Content from the Brookings Doha Center is now archived. After 14 years of an impactful partnership, Brookings and the Brookings Doha Center are ending their affiliation as the center launches a separate public policy institution based in Qatar. The center will continue its important work under the name the Middle East Council on Global Affairs by the end of 2021.
Little is known about the Yemeni diaspora’s engagement in recent political developments in Yemen. This group of Yemenis includes professionals from diverse backgrounds who actively engage in efforts to improve the political and economic situation in Yemen. This paper finds that Yemeni diaspora actors, particularly those who have departed from Yemen since 2014, are a valuable, but largely untapped, resource for the international policymaking community. The poor mobilization and coordination among these Yemeni professionals is a major challenge that is inseparable from the polarization in their home country. Nevertheless, they should be key partners in shaping the international and domestic policies that affect them and the situation in Yemen.
This paper examines the efforts of Yemeni professional diaspora members to influence, challenge, and shape policies addressing their country’s political crises. The ability of international policymakers, non-governmental organizations (NGOs), journalists, and researchers to access significant parts of Yemen remains severely limited by the ongoing war. Yemenis outside of Yemen, however, are an immediately accessible and indispensable resource for policymakers, and could help enhance the latter’s impact during the conflict, transitional, and post-conflict periods.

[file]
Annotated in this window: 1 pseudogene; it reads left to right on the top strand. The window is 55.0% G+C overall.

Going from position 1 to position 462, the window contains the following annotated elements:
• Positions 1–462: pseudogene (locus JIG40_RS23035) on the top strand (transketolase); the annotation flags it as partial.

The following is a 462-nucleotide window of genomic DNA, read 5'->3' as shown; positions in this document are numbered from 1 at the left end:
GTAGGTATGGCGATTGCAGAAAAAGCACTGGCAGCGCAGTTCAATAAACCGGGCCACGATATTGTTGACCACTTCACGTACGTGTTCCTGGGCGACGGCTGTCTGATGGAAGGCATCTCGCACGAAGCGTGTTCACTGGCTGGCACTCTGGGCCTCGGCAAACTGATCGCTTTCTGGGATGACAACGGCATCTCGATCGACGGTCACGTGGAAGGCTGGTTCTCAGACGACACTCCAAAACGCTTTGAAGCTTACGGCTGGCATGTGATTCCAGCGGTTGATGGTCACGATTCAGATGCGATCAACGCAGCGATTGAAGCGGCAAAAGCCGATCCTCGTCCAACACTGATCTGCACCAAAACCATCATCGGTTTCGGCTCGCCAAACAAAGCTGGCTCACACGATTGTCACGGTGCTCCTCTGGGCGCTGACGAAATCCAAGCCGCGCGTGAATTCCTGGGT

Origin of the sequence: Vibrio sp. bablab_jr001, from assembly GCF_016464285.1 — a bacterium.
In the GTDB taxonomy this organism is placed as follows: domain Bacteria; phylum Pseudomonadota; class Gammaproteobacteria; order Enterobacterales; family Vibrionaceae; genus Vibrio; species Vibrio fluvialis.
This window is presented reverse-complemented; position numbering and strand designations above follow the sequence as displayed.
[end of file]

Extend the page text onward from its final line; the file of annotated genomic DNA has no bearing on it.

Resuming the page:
The Yemeni professional diaspora, however, is far from homogenous in its composition and objectives. Diaspora members disagree, for instance, on how best to revive the transitional process in Yemen. Still, they share common frustrations regarding the international community’s engagement with them (or lack thereof) and regarding the conflict in Yemen more broadly. Their overarching concern is that policymakers engage in a superficial, tokenizing manner with Yemenis both inside and outside of Yemen, whether at domestic negotiations or peace talks.
Three principal observations emerge from this paper’s findings, which are largely based on interviews with leading members of the Yemeni professional diaspora. First, the Yemeni diaspora serves a powerful awareness-raising role by unpacking and underscoring the complexities of the local economic, political, and social dynamics of Yemen. Yemeni diaspora members aim to ensure that influential Western policymakers and the media are better informed about the Yemeni context, and have consciously prioritized efforts to counter what they view as a superficial, misguided, and misinformed narrative upon which international actors overwhelmingly base their policies. Secondly, Yemeni diaspora actors have shared their expertise and made their country physically accessible to foreign journalists and scholars. While challenges remain, this expertise and access have nevertheless facilitated the production of better-quality journalism on the situation in Yemen, particularly for Western audiences. Finally, despite deep divisions and aggressive polarization among Yemenis inside and outside of Yemen, the interviewees demonstrated that they agree on a number of policy approaches to help alleviate, or even end, the conflict.
Rather than present policy recommendations for conflict resolution in Yemen, this paper instead foregrounds a largely overlooked set of actors – the Yemeni professional diaspora – whose political engagement continues to be overshadowed by a misinformed and disinterested international community. It is their policy recommendations, informed by locally-based Yemenis and supported by partnerships with international actors, that should be at the center of reclaiming Yemen.